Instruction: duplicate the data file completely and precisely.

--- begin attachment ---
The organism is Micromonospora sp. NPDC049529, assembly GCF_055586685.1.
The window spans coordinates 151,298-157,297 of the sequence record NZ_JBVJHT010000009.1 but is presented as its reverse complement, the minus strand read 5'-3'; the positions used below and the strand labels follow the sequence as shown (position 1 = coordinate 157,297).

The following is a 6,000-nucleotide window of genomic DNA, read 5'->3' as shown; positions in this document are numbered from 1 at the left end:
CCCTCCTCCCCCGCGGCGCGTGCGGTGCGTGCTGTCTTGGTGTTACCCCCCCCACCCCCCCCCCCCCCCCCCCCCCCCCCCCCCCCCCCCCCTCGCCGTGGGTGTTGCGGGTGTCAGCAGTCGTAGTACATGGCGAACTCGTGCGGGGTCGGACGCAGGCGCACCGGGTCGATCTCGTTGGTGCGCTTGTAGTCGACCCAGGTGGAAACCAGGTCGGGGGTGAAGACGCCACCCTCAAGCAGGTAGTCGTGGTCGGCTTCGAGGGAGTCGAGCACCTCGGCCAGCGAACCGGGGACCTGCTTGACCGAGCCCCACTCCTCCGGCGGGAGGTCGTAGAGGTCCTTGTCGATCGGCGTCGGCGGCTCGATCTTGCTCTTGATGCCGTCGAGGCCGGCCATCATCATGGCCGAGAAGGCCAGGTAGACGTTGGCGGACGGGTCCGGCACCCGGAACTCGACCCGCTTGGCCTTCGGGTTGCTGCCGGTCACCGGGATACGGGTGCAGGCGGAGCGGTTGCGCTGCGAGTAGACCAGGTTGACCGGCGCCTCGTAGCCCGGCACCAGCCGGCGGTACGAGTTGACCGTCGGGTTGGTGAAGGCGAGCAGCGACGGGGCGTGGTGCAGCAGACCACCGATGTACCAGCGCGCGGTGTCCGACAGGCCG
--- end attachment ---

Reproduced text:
The organism is Micromonospora sp. NPDC049529, assembly GCF_055586685.1.
The window spans coordinates 151,298-157,297 of the sequence record NZ_JBVJHT010000009.1 but is presented as its reverse complement, the minus strand read 5'-3'; the positions used below and the strand labels follow the sequence as shown (position 1 = coordinate 157,297).

The following is a 6,000-nucleotide window of genomic DNA, read 5'->3' as shown; positions in this document are numbered from 1 at the left end:
CCCTCCTCCCCCGCGGCGCGTGCGGTGCGTGCTGTCTTGGTGTTACCCCCCCCACCCCCCCCCCCCCCCCCCCCCCCCCCCCCCCCCCCCCCTCGCCGTGGGTGTTGCGGGTGTCAGCAGTCGTAGTACATGGCGAACTCGTGCGGGGTCGGACGCAGGCGCACCGGGTCGATCTCGTTGGTGCGCTTGTAGTCGACCCAGGTGGAAACCAGGTCGGGGGTGAAGACGCCACCCTCAAGCAGGTAGTCGTGGTCGGCTTCGAGGGAGTCGAGCACCTCGGCCAGCGAACCGGGGACCTGCTTGACCGAGCCCCACTCCTCCGGCGGGAGGTCGTAGAGGTCCTTGTCGATCGGCGTCGGCGGCTCGATCTTGCTCTTGATGCCGTCGAGGCCGGCCATCATCATGGCCGAGAAGGCCAGGTAGACGTTGGCGGACGGGTCCGGCACCCGGAACTCGACCCGCTTGGCCTTCGGGTTGCTGCCGGTCACCGGGATACGGGTGCAGGCGGAGCGGTTGCGCTGCGAGTAGACCAGGTTGACCGGCGCCTCGTAGCCCGGCACCAGCCGGCGGTACGAGTTGACCGTCGGGTTGGTGAAGGCGAGCAGCGACGGGGCGTGGTGCAGCAGACCACCGATGTACCAGCGCGCGGTGTCCGACAGGCCG